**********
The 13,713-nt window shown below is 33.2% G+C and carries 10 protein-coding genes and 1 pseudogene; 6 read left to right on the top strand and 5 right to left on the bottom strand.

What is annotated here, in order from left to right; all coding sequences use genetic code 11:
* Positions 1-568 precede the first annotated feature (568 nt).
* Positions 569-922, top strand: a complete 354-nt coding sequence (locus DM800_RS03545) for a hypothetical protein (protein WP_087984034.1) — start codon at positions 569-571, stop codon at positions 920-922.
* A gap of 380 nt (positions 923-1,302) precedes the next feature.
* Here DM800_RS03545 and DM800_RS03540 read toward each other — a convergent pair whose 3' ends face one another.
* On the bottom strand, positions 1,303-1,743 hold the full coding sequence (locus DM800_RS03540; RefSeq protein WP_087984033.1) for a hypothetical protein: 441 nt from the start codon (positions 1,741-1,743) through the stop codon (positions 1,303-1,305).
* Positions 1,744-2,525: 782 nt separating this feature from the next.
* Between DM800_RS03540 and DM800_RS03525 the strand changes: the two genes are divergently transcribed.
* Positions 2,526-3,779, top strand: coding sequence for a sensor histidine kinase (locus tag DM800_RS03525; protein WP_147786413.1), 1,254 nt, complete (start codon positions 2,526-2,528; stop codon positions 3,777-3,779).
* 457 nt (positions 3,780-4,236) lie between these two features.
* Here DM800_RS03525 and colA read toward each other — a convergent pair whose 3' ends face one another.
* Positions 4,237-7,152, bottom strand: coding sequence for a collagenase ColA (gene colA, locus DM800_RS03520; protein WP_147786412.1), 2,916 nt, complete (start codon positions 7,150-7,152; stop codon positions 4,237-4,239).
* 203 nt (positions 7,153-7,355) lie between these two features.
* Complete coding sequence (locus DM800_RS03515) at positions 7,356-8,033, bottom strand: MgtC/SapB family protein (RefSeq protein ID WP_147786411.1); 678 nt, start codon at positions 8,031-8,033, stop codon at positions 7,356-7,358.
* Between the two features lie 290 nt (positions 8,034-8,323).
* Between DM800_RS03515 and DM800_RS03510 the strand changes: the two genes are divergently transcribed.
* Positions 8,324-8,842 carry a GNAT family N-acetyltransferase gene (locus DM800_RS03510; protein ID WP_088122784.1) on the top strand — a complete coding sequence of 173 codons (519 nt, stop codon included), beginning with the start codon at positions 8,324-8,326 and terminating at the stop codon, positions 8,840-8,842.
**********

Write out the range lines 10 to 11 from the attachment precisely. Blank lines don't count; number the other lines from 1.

* Positions 2,526-3,779, top strand: coding sequence for a sensor histidine kinase (locus tag DM800_RS03525; protein WP_147786413.1), 1,254 nt, complete (start codon positions 2,526-2,528; stop codon positions 3,777-3,779).
* 457 nt (positions 3,780-4,236) lie between these two features.